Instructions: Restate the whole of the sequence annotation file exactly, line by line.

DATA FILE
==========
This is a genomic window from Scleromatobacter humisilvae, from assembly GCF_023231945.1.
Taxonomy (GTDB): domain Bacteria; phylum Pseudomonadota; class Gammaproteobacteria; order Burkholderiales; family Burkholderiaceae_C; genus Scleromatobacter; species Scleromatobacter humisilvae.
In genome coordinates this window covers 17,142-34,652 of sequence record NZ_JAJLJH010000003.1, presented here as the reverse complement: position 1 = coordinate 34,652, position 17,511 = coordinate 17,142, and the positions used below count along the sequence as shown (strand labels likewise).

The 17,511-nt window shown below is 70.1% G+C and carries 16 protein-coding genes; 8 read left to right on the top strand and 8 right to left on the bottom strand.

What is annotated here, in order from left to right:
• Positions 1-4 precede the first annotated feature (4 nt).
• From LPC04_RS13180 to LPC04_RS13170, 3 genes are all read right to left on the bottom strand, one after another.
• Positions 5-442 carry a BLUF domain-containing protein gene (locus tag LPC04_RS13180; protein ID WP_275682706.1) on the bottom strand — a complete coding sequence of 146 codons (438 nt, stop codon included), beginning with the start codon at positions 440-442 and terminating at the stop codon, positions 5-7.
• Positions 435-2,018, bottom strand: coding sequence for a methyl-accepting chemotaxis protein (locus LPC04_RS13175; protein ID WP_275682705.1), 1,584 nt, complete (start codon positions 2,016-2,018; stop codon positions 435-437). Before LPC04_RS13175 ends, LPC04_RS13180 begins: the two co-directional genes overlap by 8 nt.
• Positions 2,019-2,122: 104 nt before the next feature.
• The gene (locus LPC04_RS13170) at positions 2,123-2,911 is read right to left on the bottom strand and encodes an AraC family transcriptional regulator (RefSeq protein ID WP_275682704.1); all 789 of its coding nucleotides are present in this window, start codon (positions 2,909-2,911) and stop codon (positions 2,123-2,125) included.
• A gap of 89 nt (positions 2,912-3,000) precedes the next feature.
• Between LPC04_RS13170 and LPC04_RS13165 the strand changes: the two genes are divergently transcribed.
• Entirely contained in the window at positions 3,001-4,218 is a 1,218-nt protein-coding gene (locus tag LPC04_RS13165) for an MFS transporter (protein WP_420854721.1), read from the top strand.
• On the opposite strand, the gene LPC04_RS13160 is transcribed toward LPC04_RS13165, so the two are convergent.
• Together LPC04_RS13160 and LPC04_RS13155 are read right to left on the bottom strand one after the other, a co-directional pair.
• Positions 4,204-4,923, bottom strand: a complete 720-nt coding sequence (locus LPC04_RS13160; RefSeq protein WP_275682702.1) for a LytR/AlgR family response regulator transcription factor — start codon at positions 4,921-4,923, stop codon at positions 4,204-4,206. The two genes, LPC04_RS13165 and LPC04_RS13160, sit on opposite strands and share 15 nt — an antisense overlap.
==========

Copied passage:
This is a genomic window from Scleromatobacter humisilvae, from assembly GCF_023231945.1.
Taxonomy (GTDB): domain Bacteria; phylum Pseudomonadota; class Gammaproteobacteria; order Burkholderiales; family Burkholderiaceae_C; genus Scleromatobacter; species Scleromatobacter humisilvae.
In genome coordinates this window covers 17,142-34,652 of sequence record NZ_JAJLJH010000003.1, presented here as the reverse complement: position 1 = coordinate 34,652, position 17,511 = coordinate 17,142, and the positions used below count along the sequence as shown (strand labels likewise).

The 17,511-nt window shown below is 70.1% G+C and carries 16 protein-coding genes; 8 read left to right on the top strand and 8 right to left on the bottom strand.

What is annotated here, in order from left to right:
• Positions 1-4 precede the first annotated feature (4 nt).
• From LPC04_RS13180 to LPC04_RS13170, 3 genes are all read right to left on the bottom strand, one after another.
• Positions 5-442 carry a BLUF domain-containing protein gene (locus tag LPC04_RS13180; protein ID WP_275682706.1) on the bottom strand — a complete coding sequence of 146 codons (438 nt, stop codon included), beginning with the start codon at positions 440-442 and terminating at the stop codon, positions 5-7.
• Positions 435-2,018, bottom strand: coding sequence for a methyl-accepting chemotaxis protein (locus LPC04_RS13175; protein ID WP_275682705.1), 1,584 nt, complete (start codon positions 2,016-2,018; stop codon positions 435-437). Before LPC04_RS13175 ends, LPC04_RS13180 begins: the two co-directional genes overlap by 8 nt.
• Positions 2,019-2,122: 104 nt before the next feature.
• The gene (locus LPC04_RS13170) at positions 2,123-2,911 is read right to left on the bottom strand and encodes an AraC family transcriptional regulator (RefSeq protein ID WP_275682704.1); all 789 of its coding nucleotides are present in this window, start codon (positions 2,909-2,911) and stop codon (positions 2,123-2,125) included.
• A gap of 89 nt (positions 2,912-3,000) precedes the next feature.
• Between LPC04_RS13170 and LPC04_RS13165 the strand changes: the two genes are divergently transcribed.
• Entirely contained in the window at positions 3,001-4,218 is a 1,218-nt protein-coding gene (locus tag LPC04_RS13165) for an MFS transporter (protein WP_420854721.1), read from the top strand.
• On the opposite strand, the gene LPC04_RS13160 is transcribed toward LPC04_RS13165, so the two are convergent.
• Together LPC04_RS13160 and LPC04_RS13155 are read right to left on the bottom strand one after the other, a co-directional pair.
• Positions 4,204-4,923, bottom strand: a complete 720-nt coding sequence (locus LPC04_RS13160; RefSeq protein WP_275682702.1) for a LytR/AlgR family response regulator transcription factor — start codon at positions 4,921-4,923, stop codon at positions 4,204-4,206. The two genes, LPC04_RS13165 and LPC04_RS13160, sit on opposite strands and share 15 nt — an antisense overlap.